BIMCO's position on "air pollution due to sulphur" has been approved by the BIMCO Board of Directors.
MARPOL Annex VI on Prevention of Air Pollution from ships entered into force in 2006. It covers sulphur and particulate matter, nitrogen oxides, ozone depleting substances and the energy efficiency of ships.
MARPOL Annex VI lowers the limit to 0.50% on the sulphur content in marine fuel oil used in areas outside designated emission control areas from 1 January 2020. This will result in a dramatic global shift from residual fuels with maximum 3.50% sulphur to primarily distillate-rich blended fuels.
Studies1 show that the refineries may not be able to produce sufficient low sulphur fuels for the bunker industry to meet demand in all bunkering ports from day one.
Compliance with the sulphur emission limits and effective uniform enforcement is of critical importance to ensure a level playing field as it will not be possible for compliant ships to compete with non-compliant ships.
The quality of 0.50% sulphur fuel and its fitness for use on board ships may have a negative effect on safety. Increased blending may also reduce the compatibility and stability of low sulphur content residual-like fuel oils.
BIMCO has produced two clauses for time charter parties to address key contractual issues relating to the switch to fuel with a maximum sulphur content of 0.5%: The 2020 Marine Fuel Sulphur Content Clause for Time Charter Parties, which replaces the BIMCO Fuel Sulphur Content Clause 2005, and the 2020 Fuel Transition Clause, which deals with switching between fuel with a maximum sulphur content of 3.50% and fuel with a maximum sulphur content of 0.50% by 1 January 2020.
- Wash water from scrubbers used to produce inert gas to prevent explosions in cargo tanks is safety related and a requirement under SOLAS. It should not be discussed in the context of MARPOL Annex VI.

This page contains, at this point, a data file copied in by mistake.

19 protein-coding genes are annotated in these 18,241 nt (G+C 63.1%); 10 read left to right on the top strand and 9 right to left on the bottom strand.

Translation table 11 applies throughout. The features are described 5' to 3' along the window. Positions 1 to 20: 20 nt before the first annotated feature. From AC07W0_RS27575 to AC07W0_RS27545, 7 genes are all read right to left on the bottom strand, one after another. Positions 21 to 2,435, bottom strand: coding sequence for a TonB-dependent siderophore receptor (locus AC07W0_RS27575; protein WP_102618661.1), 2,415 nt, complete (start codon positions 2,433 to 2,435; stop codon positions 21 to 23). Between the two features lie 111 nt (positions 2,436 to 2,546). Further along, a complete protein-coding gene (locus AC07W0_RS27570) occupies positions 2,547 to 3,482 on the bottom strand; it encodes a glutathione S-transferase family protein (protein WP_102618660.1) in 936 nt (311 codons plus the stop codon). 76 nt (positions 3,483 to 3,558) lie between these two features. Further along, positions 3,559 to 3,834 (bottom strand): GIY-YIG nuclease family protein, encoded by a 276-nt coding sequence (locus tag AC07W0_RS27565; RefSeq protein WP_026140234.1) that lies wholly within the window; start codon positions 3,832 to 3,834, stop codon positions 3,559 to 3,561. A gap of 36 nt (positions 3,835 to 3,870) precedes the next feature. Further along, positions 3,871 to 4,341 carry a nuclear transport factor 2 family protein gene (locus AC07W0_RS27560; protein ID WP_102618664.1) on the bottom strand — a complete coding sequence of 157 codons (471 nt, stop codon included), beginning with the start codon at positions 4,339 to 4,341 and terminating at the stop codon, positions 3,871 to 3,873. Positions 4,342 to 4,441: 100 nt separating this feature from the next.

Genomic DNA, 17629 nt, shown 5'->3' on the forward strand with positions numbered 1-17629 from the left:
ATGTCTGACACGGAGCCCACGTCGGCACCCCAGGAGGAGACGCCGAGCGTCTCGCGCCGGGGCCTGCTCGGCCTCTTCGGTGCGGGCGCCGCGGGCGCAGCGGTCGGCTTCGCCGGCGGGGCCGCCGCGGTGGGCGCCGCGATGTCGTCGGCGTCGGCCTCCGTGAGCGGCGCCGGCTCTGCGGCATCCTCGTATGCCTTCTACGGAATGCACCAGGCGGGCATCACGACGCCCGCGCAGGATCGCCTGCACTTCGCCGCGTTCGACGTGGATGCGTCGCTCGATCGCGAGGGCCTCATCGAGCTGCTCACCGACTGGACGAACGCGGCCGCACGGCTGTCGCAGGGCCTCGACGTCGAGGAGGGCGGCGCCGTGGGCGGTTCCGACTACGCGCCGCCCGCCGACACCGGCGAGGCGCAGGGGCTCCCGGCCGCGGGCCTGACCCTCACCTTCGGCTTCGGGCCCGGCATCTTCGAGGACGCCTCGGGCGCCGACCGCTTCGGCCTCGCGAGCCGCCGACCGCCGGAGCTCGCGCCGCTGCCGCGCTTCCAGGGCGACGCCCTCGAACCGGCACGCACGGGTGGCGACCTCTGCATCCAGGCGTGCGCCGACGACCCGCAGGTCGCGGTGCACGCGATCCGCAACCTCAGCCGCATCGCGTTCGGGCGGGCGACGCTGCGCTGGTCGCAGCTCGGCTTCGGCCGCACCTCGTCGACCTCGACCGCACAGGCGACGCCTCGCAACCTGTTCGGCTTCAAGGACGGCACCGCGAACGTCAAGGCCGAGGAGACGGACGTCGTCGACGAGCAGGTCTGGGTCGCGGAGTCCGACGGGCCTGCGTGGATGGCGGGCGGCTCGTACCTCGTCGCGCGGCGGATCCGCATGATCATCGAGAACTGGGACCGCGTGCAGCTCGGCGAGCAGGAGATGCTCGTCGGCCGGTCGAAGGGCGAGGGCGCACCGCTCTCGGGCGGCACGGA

- The prospect of a shortfall of compliant fuel is of great concern to BIMCO because it may lead to serious market disruption and distortion.
- Regulatory clarity and consistency are essential for the level playing field in shipping. Maintaining agreed dates is important and BIMCO cannot support any push for delay on implementation or enforcement.
- Only a truly homogenous and representative fuel oil sample such as the MARPOL sample required by Regulation 18 of MARPOL Annex VI can be used to determine sulphur content. Only bunker storage tanks fitted with dedicated means for drawing representative samples should be subject to PSC on board sampling.
- A robust and uniform enforcement of applicable sulphur limits is critical to ensure a level playing field for owners. A clear distinction should be made between cases, where the shipowner has bought compliant fuel which leads to minor non-compliance (just above 0.50 % sulphur) and deliberate non-compliance by using of HFO with a high sulphur content.
- BIMCO does not support name and shame initiatives by authorities for cases of minor non-compliance.
- BIMCO supports a system to collect and analyse data on fuel oil non-availability and quality as a way to enhance transparency and facilitate effective implementation of MARPOL Annex VI, regulation 18.
- BIMCO supports implementation by states of a compulsory licensing scheme for fuel oil suppliers and maintaining a register of licensed approved suppliers to help ensure a certain level of quality.
- BIMCO supports the requirements for Emission Control Areas (ECAs) as the authoritative framework for implementing regional or national air emission control measures for sulphur, particulate matter and nitrogen oxides.
- Regional or national regulations for emission control must be aligned with Annex VI.
- If there is a proven negative impact on the marine environment due to the discharge of wash water from ships equipped with open loop scrubbers, BIMCO could support a proposal restricting the use of open loop scrubbers in ports and near coastal areas.
1. For example: EnSys Energy & Systems Inc., Supplemental Marine Fuel Availability Study, July 2016, and IPECA, Refiners’ perspective on the changes ahead, Rob Cox, 21 March 2017